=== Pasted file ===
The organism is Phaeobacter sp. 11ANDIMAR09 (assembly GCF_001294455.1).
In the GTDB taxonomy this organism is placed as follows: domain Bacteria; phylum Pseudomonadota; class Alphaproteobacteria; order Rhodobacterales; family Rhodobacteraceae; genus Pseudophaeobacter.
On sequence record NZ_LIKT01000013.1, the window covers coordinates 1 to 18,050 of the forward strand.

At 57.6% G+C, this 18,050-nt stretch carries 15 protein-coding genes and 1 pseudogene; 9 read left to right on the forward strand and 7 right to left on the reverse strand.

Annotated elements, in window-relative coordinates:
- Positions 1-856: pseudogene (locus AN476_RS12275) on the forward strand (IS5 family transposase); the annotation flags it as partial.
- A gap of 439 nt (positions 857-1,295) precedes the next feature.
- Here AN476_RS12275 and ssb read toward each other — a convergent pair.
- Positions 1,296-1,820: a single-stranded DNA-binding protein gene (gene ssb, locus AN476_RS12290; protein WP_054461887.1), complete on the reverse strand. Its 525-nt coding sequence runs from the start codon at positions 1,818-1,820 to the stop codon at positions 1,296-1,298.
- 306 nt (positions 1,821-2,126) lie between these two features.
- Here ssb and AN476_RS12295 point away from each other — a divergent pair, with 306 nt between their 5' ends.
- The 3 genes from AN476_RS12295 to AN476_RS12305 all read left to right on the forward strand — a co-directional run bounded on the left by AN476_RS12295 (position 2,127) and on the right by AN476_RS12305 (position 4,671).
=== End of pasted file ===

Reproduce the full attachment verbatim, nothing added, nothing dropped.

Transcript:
The organism is Phaeobacter sp. 11ANDIMAR09 (assembly GCF_001294455.1).
In the GTDB taxonomy this organism is placed as follows: domain Bacteria; phylum Pseudomonadota; class Alphaproteobacteria; order Rhodobacterales; family Rhodobacteraceae; genus Pseudophaeobacter.
On sequence record NZ_LIKT01000013.1, the window covers coordinates 1 to 18,050 of the forward strand.

At 57.6% G+C, this 18,050-nt stretch carries 15 protein-coding genes and 1 pseudogene; 9 read left to right on the forward strand and 7 right to left on the reverse strand.

Annotated elements, in window-relative coordinates:
- Positions 1-856: pseudogene (locus AN476_RS12275) on the forward strand (IS5 family transposase); the annotation flags it as partial.
- A gap of 439 nt (positions 857-1,295) precedes the next feature.
- Here AN476_RS12275 and ssb read toward each other — a convergent pair.
- Positions 1,296-1,820: a single-stranded DNA-binding protein gene (gene ssb, locus AN476_RS12290; protein WP_054461887.1), complete on the reverse strand. Its 525-nt coding sequence runs from the start codon at positions 1,818-1,820 to the stop codon at positions 1,296-1,298.
- 306 nt (positions 1,821-2,126) lie between these two features.
- Here ssb and AN476_RS12295 point away from each other — a divergent pair, with 306 nt between their 5' ends.
- The 3 genes from AN476_RS12295 to AN476_RS12305 all read left to right on the forward strand — a co-directional run bounded on the left by AN476_RS12295 (position 2,127) and on the right by AN476_RS12305 (position 4,671).